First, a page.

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article imageOp-Ed: Canada — Danger pay reduced for Canadian troops in Afghanistan

By Karl Gotthardt     Apr 10, 2013 in Politics
Ottawa - The Department of National Defence (DND) has reduced danger pay of Canadian troops in Afghanistan, quoting lower risks. The cut in danger pay comes half way through a tour of over 900 Canadian trainers. Does that make sense?
The cuts in danger pay, which amount to approximately $500 a month, according to CBC News, become effective in mid April. Members of the military and their families plan on the additional funds and are part of the motivation for a soldier to volunteer for overseas tours.
According to the CBC article the decision came as a result of an assessment that the mission is not as dangerous as it used to be. This, however is only part of the story. Danger pay was previously based on soldiers being deployed to Kandahar, the birthplace of the Taliban. Canadian troops were deployed to Forward Operating Bases (FOBs) and had contact with insurgents on a daily basis. There was also the inherent danger from patrolling villages, moving over areas that contained hidden improvised explosive devices (IED). To reassess the risk, in view of a training mission, makes sense, but the cutbacks should be delayed until the completion of the present tour.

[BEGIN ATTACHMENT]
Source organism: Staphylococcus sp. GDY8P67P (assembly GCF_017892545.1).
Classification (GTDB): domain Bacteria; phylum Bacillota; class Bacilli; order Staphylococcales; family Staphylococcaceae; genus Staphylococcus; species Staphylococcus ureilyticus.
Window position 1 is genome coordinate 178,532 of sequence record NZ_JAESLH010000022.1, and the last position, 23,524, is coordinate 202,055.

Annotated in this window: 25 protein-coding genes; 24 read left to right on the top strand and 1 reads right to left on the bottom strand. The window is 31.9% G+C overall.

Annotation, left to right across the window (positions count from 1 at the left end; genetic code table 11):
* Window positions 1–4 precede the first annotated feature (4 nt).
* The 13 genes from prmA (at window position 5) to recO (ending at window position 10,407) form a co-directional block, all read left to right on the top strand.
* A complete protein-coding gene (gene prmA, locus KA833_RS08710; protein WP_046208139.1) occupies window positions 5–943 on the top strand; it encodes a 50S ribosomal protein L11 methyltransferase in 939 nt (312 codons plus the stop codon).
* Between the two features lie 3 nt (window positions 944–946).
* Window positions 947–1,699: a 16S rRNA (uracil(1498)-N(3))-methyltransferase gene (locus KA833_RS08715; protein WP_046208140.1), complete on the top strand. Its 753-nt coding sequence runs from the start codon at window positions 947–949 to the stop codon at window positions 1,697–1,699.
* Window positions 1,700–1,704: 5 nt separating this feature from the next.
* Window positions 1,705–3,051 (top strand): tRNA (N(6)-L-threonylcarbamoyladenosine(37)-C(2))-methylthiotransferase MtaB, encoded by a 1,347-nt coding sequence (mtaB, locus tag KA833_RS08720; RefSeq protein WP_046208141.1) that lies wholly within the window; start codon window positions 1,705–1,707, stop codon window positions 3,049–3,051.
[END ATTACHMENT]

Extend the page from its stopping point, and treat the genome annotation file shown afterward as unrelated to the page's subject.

DND reviews hardship and risks of Canadian missions annually. While the allowances for hardship and risk are not subject to budgetary efficiencies to be found within the DND budget, the category can change with a reassessment.
The allowances for hardship and risk remain in place and are not subject to efficiencies identified in deficit reduction initiatives, the official told CTV News.
Operation Attention is Canada’s contribution to the NATO-led training mission in Afghanistan, whose goal is to bolster the war-ravaged country’s national security forces.
In addition to danger pay, troops are also entitled to an “operations foreign service premium” of $759 per month and a tax relief benefit for the six month period. The benefits, allowances and tax relief add up to approximately $14,000 for the six month period.
To determine hardship allowance, DND allocates a risk factor of one to six (very austere) and risk from one to four (constant risk). Not being in daily contact with insurgents is obviously not as dangerous and soldiers probably don't rely on personal ration packs to feed themselves.
While DND's decision is understandable, it should be delayed until the completion of the present tour.
CBC News reports that the PMO Office has nixed the decision to reduce danger pay.
This opinion article was written by an independent writer. The opinions and views expressed herein are those of the author and are not necessarily intended to reflect those of
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